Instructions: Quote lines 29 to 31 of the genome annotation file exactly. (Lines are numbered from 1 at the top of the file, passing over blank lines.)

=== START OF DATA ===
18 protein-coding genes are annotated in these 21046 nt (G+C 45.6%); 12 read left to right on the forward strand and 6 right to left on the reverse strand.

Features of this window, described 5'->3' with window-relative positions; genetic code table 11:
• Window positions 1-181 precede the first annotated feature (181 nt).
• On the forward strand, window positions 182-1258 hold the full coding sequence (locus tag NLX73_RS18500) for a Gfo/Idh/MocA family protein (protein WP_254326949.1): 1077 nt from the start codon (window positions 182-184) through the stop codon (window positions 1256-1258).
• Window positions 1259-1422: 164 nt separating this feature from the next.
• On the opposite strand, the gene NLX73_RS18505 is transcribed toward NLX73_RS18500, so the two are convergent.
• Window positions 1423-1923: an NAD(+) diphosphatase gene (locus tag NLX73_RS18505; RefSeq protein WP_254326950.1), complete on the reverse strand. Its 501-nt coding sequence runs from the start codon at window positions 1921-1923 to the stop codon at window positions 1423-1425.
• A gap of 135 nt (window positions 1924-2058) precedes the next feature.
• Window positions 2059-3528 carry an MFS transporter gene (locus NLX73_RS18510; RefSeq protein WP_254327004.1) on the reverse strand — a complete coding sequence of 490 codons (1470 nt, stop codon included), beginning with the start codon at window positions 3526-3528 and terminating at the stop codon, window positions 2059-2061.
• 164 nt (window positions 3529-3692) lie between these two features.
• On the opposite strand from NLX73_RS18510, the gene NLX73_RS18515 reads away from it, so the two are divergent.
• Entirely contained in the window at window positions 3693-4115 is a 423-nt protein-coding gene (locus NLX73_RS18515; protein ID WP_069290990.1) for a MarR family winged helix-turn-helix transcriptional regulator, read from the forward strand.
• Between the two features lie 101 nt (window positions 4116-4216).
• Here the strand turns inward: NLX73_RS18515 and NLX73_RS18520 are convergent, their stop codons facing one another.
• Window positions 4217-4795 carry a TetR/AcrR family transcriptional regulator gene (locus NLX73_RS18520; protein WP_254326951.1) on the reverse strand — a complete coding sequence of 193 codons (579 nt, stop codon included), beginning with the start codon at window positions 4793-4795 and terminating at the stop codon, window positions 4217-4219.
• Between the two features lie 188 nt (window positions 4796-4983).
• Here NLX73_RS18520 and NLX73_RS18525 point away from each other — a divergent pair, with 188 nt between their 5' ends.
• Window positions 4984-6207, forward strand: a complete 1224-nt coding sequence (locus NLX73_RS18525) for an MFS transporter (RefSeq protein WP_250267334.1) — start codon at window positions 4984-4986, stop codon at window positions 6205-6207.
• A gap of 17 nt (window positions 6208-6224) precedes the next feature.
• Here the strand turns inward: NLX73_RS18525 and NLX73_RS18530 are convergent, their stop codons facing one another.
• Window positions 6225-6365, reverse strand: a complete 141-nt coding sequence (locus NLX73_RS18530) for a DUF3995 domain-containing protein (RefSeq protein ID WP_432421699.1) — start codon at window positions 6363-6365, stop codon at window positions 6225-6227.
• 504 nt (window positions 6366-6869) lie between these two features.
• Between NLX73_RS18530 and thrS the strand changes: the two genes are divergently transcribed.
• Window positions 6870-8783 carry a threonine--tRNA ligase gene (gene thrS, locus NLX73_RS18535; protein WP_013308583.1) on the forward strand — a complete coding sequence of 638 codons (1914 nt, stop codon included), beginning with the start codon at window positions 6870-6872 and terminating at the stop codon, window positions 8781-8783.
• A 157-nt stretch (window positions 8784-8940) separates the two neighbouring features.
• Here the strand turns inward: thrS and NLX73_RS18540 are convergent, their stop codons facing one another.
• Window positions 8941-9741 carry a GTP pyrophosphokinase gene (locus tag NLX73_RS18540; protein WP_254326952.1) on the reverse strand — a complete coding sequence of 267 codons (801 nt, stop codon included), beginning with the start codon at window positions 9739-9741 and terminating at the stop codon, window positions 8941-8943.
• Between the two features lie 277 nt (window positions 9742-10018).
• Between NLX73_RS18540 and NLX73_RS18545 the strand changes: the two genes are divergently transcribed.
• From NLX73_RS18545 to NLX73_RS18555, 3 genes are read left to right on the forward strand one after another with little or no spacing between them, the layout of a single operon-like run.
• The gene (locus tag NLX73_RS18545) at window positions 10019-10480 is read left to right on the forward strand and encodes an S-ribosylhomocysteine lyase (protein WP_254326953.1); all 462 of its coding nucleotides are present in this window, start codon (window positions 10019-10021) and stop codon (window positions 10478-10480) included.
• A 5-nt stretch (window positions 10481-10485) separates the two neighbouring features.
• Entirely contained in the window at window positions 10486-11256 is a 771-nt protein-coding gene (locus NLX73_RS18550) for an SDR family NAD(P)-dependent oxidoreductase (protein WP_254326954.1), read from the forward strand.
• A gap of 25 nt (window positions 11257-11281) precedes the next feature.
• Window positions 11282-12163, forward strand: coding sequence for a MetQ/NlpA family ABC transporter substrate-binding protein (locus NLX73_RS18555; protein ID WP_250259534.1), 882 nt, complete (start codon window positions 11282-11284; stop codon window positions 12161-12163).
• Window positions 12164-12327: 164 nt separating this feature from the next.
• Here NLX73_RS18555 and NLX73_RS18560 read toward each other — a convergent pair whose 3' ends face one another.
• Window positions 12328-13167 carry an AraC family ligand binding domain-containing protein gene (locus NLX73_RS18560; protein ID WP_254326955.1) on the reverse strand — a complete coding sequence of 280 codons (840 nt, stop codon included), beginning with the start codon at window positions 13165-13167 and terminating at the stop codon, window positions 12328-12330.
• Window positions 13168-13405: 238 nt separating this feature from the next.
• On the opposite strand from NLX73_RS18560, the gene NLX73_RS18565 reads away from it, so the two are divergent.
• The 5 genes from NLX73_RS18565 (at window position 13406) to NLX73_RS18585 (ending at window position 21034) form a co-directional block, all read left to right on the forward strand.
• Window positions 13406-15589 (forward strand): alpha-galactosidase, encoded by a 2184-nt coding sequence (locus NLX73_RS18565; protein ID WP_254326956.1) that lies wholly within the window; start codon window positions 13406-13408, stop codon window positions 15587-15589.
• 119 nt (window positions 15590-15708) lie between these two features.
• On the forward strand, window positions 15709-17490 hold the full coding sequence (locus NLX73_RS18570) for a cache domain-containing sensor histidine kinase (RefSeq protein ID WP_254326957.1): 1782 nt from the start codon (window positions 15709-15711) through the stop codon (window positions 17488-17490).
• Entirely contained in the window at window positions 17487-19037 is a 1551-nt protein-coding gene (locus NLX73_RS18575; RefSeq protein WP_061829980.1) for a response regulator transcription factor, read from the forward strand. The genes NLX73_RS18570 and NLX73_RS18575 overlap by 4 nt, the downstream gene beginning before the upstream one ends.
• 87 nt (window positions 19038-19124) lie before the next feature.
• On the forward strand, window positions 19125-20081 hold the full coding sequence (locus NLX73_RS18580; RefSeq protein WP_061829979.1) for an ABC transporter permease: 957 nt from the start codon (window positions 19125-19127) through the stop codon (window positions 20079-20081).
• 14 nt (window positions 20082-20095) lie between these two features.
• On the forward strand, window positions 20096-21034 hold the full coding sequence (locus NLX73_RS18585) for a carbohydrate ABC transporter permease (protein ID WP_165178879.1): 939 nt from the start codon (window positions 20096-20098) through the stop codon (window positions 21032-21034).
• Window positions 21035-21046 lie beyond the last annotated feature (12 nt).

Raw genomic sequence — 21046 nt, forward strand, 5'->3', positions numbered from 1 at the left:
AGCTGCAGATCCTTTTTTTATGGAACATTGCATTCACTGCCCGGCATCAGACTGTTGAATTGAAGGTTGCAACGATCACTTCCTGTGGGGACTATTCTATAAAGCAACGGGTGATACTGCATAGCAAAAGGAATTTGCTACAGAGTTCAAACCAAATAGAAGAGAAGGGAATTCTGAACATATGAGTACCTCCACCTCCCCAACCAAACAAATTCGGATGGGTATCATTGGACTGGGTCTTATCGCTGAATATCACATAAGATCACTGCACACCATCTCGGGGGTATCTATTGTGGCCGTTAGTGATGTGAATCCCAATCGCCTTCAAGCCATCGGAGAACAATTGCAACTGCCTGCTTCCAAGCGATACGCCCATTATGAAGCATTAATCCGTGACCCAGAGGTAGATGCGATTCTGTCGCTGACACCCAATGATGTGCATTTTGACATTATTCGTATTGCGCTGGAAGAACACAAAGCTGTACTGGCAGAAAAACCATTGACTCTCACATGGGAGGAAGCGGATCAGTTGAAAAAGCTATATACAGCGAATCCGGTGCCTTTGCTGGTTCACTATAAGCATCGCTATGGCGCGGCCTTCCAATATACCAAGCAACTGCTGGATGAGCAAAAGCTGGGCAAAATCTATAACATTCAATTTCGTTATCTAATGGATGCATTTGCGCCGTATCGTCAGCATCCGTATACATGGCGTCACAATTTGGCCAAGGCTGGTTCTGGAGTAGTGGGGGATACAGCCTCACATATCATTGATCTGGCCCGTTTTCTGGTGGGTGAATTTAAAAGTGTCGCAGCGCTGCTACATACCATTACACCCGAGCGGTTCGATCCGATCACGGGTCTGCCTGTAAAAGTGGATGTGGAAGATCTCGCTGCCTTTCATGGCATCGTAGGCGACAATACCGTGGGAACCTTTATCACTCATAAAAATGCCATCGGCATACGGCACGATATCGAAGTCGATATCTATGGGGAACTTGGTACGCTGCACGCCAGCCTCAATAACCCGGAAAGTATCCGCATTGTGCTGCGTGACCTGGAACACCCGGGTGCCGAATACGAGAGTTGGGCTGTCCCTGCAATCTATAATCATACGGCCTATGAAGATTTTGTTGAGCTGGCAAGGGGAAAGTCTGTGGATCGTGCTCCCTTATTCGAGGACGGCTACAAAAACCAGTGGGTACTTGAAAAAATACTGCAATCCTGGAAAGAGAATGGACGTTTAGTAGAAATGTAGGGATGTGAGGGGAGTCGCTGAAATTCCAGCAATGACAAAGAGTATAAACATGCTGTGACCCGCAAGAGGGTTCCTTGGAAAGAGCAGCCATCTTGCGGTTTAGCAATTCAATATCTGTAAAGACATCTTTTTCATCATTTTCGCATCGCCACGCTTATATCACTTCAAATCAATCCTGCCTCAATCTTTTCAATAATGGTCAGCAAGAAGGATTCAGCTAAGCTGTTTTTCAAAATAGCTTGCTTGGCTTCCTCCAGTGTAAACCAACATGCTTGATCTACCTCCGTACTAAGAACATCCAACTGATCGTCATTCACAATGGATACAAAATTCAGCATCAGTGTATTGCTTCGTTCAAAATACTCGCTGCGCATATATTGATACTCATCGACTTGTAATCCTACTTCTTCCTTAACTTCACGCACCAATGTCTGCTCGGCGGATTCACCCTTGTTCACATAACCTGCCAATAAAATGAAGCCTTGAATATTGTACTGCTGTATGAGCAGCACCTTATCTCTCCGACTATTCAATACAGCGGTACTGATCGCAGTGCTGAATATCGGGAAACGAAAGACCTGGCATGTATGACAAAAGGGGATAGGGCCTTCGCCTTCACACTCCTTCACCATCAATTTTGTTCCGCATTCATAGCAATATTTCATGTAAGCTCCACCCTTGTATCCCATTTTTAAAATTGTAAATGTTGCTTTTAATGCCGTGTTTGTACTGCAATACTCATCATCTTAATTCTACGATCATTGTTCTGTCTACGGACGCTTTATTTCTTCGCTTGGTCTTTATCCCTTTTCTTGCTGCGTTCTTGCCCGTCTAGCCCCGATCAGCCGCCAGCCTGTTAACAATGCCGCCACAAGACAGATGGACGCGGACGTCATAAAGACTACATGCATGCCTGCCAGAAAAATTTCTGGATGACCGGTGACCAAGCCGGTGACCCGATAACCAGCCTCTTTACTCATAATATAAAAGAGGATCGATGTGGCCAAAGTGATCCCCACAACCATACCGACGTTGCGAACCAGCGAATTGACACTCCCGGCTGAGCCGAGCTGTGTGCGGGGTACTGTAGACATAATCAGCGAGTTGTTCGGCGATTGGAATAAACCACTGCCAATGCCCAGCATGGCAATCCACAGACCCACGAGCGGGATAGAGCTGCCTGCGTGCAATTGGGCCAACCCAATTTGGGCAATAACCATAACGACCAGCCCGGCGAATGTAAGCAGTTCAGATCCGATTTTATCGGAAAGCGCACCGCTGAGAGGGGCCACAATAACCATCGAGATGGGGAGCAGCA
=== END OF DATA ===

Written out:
• Between NLX73_RS18540 and NLX73_RS18545 the strand changes: the two genes are divergently transcribed.
• From NLX73_RS18545 to NLX73_RS18555, 3 genes are read left to right on the forward strand one after another with little or no spacing between them, the layout of a single operon-like run.
• The gene (locus tag NLX73_RS18545) at window positions 10019-10480 is read left to right on the forward strand and encodes an S-ribosylhomocysteine lyase (protein WP_254326953.1); all 462 of its coding nucleotides are present in this window, start codon (window positions 10019-10021) and stop codon (window positions 10478-10480) included.